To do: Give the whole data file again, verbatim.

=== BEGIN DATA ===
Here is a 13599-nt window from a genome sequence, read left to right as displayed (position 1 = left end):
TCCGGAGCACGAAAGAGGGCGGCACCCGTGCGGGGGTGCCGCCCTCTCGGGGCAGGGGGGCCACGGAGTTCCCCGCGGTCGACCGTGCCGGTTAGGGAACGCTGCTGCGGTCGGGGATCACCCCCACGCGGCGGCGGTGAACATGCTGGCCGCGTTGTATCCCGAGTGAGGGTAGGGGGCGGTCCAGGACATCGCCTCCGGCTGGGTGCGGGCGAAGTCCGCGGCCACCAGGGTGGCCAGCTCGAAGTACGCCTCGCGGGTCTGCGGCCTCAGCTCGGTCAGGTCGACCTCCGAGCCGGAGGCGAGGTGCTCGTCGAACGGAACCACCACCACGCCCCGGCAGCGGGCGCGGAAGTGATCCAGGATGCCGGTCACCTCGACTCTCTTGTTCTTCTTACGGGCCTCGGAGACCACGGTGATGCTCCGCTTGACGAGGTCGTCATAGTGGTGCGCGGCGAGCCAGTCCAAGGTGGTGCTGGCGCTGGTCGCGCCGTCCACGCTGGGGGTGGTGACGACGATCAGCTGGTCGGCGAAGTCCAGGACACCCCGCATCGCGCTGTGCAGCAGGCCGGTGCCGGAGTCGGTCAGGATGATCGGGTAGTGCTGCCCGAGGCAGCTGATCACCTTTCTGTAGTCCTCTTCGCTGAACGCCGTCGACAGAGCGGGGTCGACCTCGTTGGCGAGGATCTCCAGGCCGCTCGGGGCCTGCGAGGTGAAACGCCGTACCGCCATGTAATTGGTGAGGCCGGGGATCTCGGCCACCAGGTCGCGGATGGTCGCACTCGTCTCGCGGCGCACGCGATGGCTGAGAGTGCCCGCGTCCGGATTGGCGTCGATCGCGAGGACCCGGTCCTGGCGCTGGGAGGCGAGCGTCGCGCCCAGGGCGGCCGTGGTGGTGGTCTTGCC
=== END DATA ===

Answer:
Here is a 13599-nt window from a genome sequence, read left to right as displayed (position 1 = left end):
TCCGGAGCACGAAAGAGGGCGGCACCCGTGCGGGGGTGCCGCCCTCTCGGGGCAGGGGGGCCACGGAGTTCCCCGCGGTCGACCGTGCCGGTTAGGGAACGCTGCTGCGGTCGGGGATCACCCCCACGCGGCGGCGGTGAACATGCTGGCCGCGTTGTATCCCGAGTGAGGGTAGGGGGCGGTCCAGGACATCGCCTCCGGCTGGGTGCGGGCGAAGTCCGCGGCCACCAGGGTGGCCAGCTCGAAGTACGCCTCGCGGGTCTGCGGCCTCAGCTCGGTCAGGTCGACCTCCGAGCCGGAGGCGAGGTGCTCGTCGAACGGAACCACCACCACGCCCCGGCAGCGGGCGCGGAAGTGATCCAGGATGCCGGTCACCTCGACTCTCTTGTTCTTCTTACGGGCCTCGGAGACCACGGTGATGCTCCGCTTGACGAGGTCGTCATAGTGGTGCGCGGCGAGCCAGTCCAAGGTGGTGCTGGCGCTGGTCGCGCCGTCCACGCTGGGGGTGGTGACGACGATCAGCTGGTCGGCGAAGTCCAGGACACCCCGCATCGCGCTGTGCAGCAGGCCGGTGCCGGAGTCGGTCAGGATGATCGGGTAGTGCTGCCCGAGGCAGCTGATCACCTTTCTGTAGTCCTCTTCGCTGAACGCCGTCGACAGAGCGGGGTCGACCTCGTTGGCGAGGATCTCCAGGCCGCTCGGGGCCTGCGAGGTGAAACGCCGTACCGCCATGTAATTGGTGAGGCCGGGGATCTCGGCCACCAGGTCGCGGATGGTCGCACTCGTCTCGCGGCGCACGCGATGGCTGAGAGTGCCCGCGTCCGGATTGGCGTCGATCGCGAGGACCCGGTCCTGGCGCTGGGAGGCGAGCGTCGCGCCCAGGGCGGCCGTGGTGGTGGTCTTGCC